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Nov. 17--Downtown Milwaukee's Wisconsin Center would cost $225 million to $275 million to expand, according to a new estimate.

But the state-created agency that operates the convention center can borrow up to roughly $200 million.

So, officials will look at what they can buy for that lower amount -- and whether that less-costly proposal makes financial sense.

The possible expansion was discussed at Friday's board meeting of the Wisconsin Center District.

The district operates the convention center, the UW-Milwaukee Panther Arena and the Miller High Life Theater. Its operations are financed in part with taxes on Milwaukee County hotel rooms, restaurant tabs and car rentals.

In September, a consultant hired by the center district said the facility should add around 155,000 square feet to 215,000 square feet, with a bigger exhibit hall and ballroom and more meeting rooms.

That expansion, which would likely go north of the Wisconsin Center on its parking lot along W. Kilbourn Ave., would cost $225 million to $275 million.

The expanded facility would draw more events and more people, with visitors spending around $106 million to $116 million annually at hotels, restaurants and other businesses, said Susan Sieger, president of Tampa, Fla.-based Crossroads Consulting Services LLC.

That compares to current average annual spending by Wisconsin Center visitors of $74 million, Sieger told board members.

Also, annual local and state taxes generated by that spending would increase from $9.4 million to a range of $13.6 million to $14.8 million, according to her report.

Board members generally agree that an expansion should occur. Other competing cities are expanding their convention centers, Sieger said.

But the district is also using its tax revenue to help finance the new Milwaukee Bucks arena.

And its ability to borrow additional funds is limited to roughly $200 million, said John Mehan, a managing director at Baird & Co., the district's financial adviser.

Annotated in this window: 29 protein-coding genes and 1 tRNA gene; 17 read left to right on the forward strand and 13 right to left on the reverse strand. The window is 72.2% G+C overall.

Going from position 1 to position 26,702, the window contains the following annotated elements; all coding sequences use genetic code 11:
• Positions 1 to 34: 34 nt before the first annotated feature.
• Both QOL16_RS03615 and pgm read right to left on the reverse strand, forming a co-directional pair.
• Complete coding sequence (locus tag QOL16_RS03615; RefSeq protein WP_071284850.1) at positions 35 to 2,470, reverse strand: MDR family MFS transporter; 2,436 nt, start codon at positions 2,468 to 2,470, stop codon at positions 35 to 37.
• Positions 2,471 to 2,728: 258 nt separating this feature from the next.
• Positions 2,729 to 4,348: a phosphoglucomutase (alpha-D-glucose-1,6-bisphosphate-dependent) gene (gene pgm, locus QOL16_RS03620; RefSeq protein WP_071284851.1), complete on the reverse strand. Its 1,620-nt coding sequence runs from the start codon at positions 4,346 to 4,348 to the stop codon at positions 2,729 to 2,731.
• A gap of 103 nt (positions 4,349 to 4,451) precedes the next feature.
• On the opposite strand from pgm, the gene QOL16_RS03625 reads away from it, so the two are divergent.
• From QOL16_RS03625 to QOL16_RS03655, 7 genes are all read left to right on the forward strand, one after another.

There has been some discussion of seeking approval from the state Legislature and Gov. Scott Walker to expand the district's 0.5% restaurant tax to help finance a Wisconsin Center expansion.

But that would "be a hard sell," said Sen. Scott Fitzgerald, a board member and Senate majority leader.

Scott Neitzel, board chair and Walker's administration secretary, agreed.

"My feeling is we have the resources we have," Neitzel said, "and we have to work with those."

That could include raising the district's hotel room tax from 2.5% to 3%, which the board could do without legislative approval. There also is the potential of selling naming rights for the Wisconsin Center.

Along with exploring those revenue possibilities, the district will seek more detailed expansion cost estimates, Neitzel said.

Sieger also said an expanded Wisconsin Center would need a new 1,000-room hotel next to the facility.

City officials haven't yet acted publicly on two competing proposals submitted last year to develop hotels on a vacant parcel at W. Wisconsin Ave. and N. 4th St., near the Wisconsin Center. Both proposals depend on expanding the facility.

The Wisconsin Center opened in two phases, in 1998 and 2000. The third phase, north of the center, has long been planned.

Tom Daykin can be emailed at tdaykin@jrn.com, and followed on Twitter and Facebook.

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